Elvira Mulyukova, Ph.D.
Mailing address: PO Box 208109, New Haven CT 06520-8109
Street address: 210 Whitney Ave., New Haven CT 06511
My academic interests revolve around the general question of ‘How do terrestrial planets form and evolve?’ Specifically, my research is aimed at understanding the physical processes, ranging from the atomic scale of rock crystals and to the planetary scale of mantle convection, that control thermal and compositional evolution of a planet. Up to now, our home planet Earth has been the focus of my work, since it is the most accessible in terms of observational data with which to constrain physical models, and, not least, since it is the most relevant for human life. However, my larger goal is to develop physical models that are not limited to Earth, but can be applied to other terrestrial planets in our Solar system and beyond.
In my current work as a Post-Doctoral Associate at the Department of Geology and Geophysics at Yale University, I use my background in physics, continuum mechanics and geodynamics to develop analytical models of lithospheric deformation. The goal is to understand the self-weakening mechanisms that allow for strain localization to occur. This process plays a crucial role in the formation of plate boundaries – a unique and enigmatic feature of the plate tectonics on Earth. By constantly bringing new mantle material to the surface, plate tectonics affects the chemistry of the ocean and atmosphere, and thus also the long-term climate stability and the biological evolution. Understanding plate tectonics is thus a fundamental step towards understanding the Earth system as a whole.
While my main background is in physics, some of my research has been carried out at cross-disciplinary institutions, aimed at bridging Physics, Earth and Mathematical Sciences. During graduate studies, the interdisciplinary approach proved to be highly beneficial for my work on Earth’s thermochemical evolution, where I developed a numerical code for long-term simulation of mantle convection, and linked the resulting models with the geological record, mineral physics data, seismic tomography models, and geochemical observations.
Some of the current frontiers in planetary and geophysical sciences that I find the most exciting can be summarized in the following questions:
1. What are the physical mechanisms that allow for plate tectonics to exist on Earth?
Plate tectonics is the surface manifestation of convective mantle flow. While other planets, such as Mars and Venus, are also thought to cool via mantle convection, Earth is the only known terrestrial planet with a mobile lithosphere that exchanges volatiles and minerals with the surface, which is possibly a necessary condition for long-term temperate climate and habitability.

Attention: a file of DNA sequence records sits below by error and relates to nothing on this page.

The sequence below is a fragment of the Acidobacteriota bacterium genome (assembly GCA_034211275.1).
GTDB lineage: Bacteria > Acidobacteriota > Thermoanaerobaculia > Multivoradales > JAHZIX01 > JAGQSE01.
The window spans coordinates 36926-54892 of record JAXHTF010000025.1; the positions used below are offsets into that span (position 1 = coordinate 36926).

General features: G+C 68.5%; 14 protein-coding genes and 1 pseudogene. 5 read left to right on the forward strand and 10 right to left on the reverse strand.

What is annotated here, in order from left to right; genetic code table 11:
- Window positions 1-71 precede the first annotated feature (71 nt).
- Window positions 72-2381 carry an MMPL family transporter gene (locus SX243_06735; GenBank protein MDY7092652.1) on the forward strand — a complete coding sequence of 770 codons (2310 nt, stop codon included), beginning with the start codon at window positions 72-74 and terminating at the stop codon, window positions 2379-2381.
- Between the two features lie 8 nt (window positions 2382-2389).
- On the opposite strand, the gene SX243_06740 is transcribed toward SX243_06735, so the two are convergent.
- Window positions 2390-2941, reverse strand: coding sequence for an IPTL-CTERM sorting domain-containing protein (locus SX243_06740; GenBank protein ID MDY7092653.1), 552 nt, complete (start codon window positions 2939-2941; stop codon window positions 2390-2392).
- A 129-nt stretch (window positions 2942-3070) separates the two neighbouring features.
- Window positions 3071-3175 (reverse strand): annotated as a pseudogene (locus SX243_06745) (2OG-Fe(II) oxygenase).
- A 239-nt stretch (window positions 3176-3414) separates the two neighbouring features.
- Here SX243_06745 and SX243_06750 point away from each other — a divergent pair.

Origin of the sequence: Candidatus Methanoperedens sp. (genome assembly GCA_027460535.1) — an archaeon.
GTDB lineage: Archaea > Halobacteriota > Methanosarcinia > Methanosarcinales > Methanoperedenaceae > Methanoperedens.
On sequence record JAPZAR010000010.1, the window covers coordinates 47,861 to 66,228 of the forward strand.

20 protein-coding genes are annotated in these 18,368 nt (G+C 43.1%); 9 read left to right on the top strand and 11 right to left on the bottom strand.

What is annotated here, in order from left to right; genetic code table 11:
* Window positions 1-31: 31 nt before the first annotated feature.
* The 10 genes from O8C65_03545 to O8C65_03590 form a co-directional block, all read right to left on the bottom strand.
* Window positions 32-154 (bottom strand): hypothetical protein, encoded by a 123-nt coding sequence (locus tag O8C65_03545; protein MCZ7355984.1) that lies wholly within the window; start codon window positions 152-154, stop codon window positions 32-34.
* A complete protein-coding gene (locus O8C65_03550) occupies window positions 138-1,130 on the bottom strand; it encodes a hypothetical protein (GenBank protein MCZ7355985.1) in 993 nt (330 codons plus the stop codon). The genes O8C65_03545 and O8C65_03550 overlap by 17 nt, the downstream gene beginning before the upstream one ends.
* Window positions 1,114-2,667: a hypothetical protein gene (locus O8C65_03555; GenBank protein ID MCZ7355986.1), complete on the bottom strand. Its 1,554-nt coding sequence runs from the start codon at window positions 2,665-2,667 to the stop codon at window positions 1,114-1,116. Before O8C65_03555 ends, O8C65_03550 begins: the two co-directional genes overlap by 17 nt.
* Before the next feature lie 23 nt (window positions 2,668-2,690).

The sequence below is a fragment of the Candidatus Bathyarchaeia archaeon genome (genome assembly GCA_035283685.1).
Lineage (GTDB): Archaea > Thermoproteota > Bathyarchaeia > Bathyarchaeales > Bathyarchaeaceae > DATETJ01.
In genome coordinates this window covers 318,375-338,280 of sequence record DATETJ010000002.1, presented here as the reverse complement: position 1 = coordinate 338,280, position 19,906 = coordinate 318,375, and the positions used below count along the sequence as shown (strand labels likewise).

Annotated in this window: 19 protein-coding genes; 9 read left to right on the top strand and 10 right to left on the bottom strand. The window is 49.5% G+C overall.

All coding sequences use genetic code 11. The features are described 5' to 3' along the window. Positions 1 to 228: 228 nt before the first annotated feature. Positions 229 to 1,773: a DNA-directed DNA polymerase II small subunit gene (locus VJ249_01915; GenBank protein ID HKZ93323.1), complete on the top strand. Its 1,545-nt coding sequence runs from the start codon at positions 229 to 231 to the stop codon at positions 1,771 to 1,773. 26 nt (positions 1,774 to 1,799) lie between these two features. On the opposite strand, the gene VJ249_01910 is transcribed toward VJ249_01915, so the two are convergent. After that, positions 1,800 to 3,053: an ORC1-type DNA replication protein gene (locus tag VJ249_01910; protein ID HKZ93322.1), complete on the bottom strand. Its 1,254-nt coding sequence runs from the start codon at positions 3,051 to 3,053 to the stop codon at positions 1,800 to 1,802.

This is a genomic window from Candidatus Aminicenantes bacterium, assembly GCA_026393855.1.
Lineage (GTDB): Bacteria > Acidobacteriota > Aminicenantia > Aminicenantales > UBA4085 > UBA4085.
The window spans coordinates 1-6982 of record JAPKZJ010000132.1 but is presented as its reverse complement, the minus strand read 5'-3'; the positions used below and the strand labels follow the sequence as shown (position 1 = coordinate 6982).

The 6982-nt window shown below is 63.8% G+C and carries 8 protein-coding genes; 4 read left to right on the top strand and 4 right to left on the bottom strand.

In order for a new tectonic plate to form, the cold and stiff oceanic lithosphere must be weakened sufficiently to deform at tectonic rates. Such rates are especially hard to attain in its cold ductile portion, where the lithosphere reaches its peak strength. Ultimately, the mechanism that enables lithospheric weakening is responsible for Earth’s tectonic mode of mantle convection, which would otherwise proceed in a stagnant lid regime, as is the case on Venus.
In one of my recent projects, I tested the hypothesis of spontaneous subduction initiation via the collapse of a passive margin, which is a prime example of formation of a new tectonic plate boundary. I applied the microphysical theory of two-phase grain damage to demonstrate that lithospheric stiffening due to cooling can be offset by weakening due to rapid grain size reduction, and thus enable the collapse of a passive margin.
2. What are the building blocks of terrestrial planets?
Some of the most important parameters that enter geodynamic models, and which determine their validity and interpretation, are derived from our understanding of the Earth’s compositional building blocks. Terrestrial planets are thought to form by collision and accretion of planetesimals, which are potentially similar to the rocky and/or metallic objects that constitute the main asteroid belt between Mars and Jupiter. I am currently a member of the scientific team whose mission is to send a spacecraft to the asteroid Psyche, which is hypothesized to be an exposed nickel-iron core of an early planet, one of the building blocks of our solar system. As part of this project, I am building a theoretical model of flow in a porous medium in the presence of a magnetic field; this model can be used to understand the process of crystallization of this asteroid, as well as that of Earth’s core and the cores of the other terrestrial (rocky) planets.